Story and illustrations by Robert A. Williamson
(Published Feb. 1995, Utah Fishig & Outdoors)
Trying to create trout flies by utilizing weaving is nothing new. There have been many pioneers in the development of the woven artificial fly. Early in this century, we find several individuals creating patterns with weaving processes. Probably the most noted is the late Franz Potts.
Potts created a whole series of woven flies. Although, many of his patterns were similar, he incorporated different types of hair and different colors to create his bugs. His flies were made by weaving hair to make the flies durable and attractive. His flies included such famous ones as: Sandy Mite, Lady Mite, Fizzle and Rock Worm. Many of these flies can still be purchased today and many flyfishers use them exclusively.
Another pioneer of the weaving process is George Grant. Grant was intrigued by the Potts process of weaving the hackle out of hair. Through Grants dedication in trying to figure out how Potts had woven the hackles, he was able to come up with a technique that was different than Pott’s, but works just as well if not better. Grant has been called the Master Fly Weaver because of his talents. He insists, however, that the real master weaver will always be Potts.
Other tyers came on the scene a little later; these being Dan Bailey with his Mossback stonefly nymphs, Hank Roberts and an unknown tyer who actually came up with the same patterns almost simultaneously. In actuality, it was really Hank’s wife who came up with the pattern. Through the writings of George Grant I became familiar with some of the weaving techniques which set me on a course of discovery and creativity which has not stopped or been satisfied.
While I realize many of these patterns I have been working on are not necessarily new, I do believe that some of the little twists that are used may be. It must be stated here that the use of cork and the use of closed cell foam have been
attempted by many tyers, in fact, a tyer known as Paul Bunyan (real name-Norman Means) was creating, and someone may still be creating, a cork bodied fly called the Bunyan Bug. The Bunyan Bug has a body entirely made of cork, painted to
look like a large stonefly adult. The Wing material was placed in slits along the sides at right angles and was usually made of a sandy colored horse hair. This hair was cemented into the slits for more durability.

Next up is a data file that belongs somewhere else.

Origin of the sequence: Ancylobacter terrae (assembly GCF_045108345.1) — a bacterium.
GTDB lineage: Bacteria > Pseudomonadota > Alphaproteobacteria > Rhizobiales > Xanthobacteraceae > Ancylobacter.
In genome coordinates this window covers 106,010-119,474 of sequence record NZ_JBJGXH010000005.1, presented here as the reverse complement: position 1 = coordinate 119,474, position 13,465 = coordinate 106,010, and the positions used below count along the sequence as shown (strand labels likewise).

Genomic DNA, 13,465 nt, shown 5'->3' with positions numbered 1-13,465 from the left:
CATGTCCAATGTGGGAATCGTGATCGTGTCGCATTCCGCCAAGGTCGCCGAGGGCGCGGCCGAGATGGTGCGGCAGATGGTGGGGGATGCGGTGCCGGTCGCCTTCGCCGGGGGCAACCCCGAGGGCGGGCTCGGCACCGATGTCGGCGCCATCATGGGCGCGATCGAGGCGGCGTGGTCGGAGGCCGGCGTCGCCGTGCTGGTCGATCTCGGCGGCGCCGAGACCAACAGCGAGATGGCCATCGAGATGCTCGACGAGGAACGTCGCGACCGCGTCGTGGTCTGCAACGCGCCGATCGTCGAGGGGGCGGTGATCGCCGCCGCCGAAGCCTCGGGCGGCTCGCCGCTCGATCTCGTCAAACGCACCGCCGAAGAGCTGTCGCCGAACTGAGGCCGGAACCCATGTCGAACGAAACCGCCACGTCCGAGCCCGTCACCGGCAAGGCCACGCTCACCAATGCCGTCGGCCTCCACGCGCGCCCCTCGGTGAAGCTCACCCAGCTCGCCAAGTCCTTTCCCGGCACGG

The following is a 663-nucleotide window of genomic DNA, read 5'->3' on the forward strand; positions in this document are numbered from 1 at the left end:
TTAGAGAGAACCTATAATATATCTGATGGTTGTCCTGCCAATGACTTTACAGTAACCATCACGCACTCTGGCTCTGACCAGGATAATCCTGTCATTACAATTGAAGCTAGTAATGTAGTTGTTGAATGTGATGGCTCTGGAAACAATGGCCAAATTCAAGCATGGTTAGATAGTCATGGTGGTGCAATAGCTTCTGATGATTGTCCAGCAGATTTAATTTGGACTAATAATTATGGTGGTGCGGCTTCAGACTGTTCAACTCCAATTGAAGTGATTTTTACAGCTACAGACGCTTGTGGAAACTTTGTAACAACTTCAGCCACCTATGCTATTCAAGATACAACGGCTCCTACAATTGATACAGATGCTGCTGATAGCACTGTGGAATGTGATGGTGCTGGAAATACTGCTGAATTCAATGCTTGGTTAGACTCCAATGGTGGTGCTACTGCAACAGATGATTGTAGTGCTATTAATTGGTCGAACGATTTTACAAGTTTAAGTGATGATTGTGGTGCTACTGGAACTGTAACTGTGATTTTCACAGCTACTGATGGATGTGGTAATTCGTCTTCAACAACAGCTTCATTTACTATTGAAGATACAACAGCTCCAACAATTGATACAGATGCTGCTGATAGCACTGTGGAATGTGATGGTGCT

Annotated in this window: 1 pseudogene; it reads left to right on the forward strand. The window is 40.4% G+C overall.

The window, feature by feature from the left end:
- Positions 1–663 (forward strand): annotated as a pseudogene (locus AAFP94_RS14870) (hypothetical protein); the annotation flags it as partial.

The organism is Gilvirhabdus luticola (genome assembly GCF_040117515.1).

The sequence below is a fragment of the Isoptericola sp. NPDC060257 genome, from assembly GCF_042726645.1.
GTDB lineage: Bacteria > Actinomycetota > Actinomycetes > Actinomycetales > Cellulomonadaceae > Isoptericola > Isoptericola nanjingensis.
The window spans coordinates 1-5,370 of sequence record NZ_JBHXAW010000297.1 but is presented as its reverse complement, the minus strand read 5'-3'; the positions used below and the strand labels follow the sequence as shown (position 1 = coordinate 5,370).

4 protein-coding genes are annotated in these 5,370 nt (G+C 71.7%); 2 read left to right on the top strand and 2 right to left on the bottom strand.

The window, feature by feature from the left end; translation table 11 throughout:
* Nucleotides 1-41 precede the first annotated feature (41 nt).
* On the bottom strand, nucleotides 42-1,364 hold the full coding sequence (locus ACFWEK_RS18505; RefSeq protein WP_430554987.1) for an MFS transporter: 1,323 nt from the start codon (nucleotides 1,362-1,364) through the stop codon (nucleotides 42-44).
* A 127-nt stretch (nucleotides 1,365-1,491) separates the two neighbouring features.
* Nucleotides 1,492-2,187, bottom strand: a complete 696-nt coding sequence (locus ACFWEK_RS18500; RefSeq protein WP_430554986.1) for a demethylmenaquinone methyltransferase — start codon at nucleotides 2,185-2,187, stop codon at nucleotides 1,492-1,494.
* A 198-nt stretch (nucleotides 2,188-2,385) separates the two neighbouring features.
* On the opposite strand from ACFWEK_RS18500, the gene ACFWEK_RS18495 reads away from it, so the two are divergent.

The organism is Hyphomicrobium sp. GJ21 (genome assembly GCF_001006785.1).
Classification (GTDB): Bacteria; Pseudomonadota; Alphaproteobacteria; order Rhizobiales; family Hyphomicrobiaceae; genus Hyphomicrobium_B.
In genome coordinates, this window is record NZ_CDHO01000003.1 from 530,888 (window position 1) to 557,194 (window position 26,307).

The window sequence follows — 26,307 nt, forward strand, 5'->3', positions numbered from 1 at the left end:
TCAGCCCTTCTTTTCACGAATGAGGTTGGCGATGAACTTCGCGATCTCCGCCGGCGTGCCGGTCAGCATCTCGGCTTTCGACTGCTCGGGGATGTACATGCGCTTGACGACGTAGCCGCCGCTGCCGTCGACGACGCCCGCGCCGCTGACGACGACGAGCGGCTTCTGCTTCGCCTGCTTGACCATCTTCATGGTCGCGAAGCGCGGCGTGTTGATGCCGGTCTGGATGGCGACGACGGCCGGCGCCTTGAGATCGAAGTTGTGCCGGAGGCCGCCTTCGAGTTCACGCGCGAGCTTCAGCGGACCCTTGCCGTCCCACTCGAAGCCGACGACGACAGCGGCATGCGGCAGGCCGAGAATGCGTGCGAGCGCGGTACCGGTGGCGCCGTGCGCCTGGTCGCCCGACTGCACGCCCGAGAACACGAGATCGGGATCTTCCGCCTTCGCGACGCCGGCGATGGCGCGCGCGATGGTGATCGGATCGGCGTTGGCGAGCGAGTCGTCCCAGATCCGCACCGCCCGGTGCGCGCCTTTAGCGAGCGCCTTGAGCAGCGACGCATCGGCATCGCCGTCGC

Other tyers have also experimented with the closed cell foams making bug bodies entirely of the foam. And, others have used the polypropylene yarns that are woven to create extended body flies. The twists that I am experimenting with, and in fact have developed patterns with, are using the weaving process over an underbody of either closed cell foam or cork. The material used to weave over the cork and foam is polypropylene yarn or fibers. These fibers are available in a variety of
colors suitable for making stonefly adults, grasshoppers and cicadas.
My first attempt at weaving were attempts to make stonefly nymphs, and so I used a lot of yarns and floss that held the water in. The nymphs were beautiful and actually caught some fish. I took, and still do take, a little abuse from some tyers and fishermen because they cannot understand why a person would take the time to tie a woven fly, when in their views a dubbed fly is easier to tie, and some feel superior in fish getting abilities. I can only answer that I love to tie them and
love the way they look and perform.
I can also say that it takes a lot of fishing and a lot of fish before they are rendered useless.
With the manufacturing of the small diameter hollow tubing, many tyers have used it in the ribbing of the large nymphs, and some tyers are creating liquid filled flies by shooting oils into the tubing in the same manner as the flies created by
Michael Tucker. I use the tubing on most of my stonefly nymphs now by weaving it on the abdomen portion
of the fly. It gives the nymphs the wet sheen common with most of the stonefly nymph’s exoskeletons.
By weaving the polypropylene over a cork body I have come up with a hopper, stonefly and cicada that have fished well for the last two seasons. With the use of elk and deer hair as a wing material, we get a little better insurance of good
floatability. I have also added a rubber leg material for a little more action during the drift. While these flies do not lend themselves to too much commercial exploitation, I am somewhat glad of the fact.
Sometimes by having something a little different each season we can fool some of those larger wily fish by showing them something that they haven’t seen over and over again. The experiments will continue as that is what brings pleasure to my
tying experience. Part of the intrigue of fly fishing for me is to take experimental patterns and give them a ride down the creek. When they actually catch a fish it is a satisfaction that is so overwhelming that it is hard not to gloat.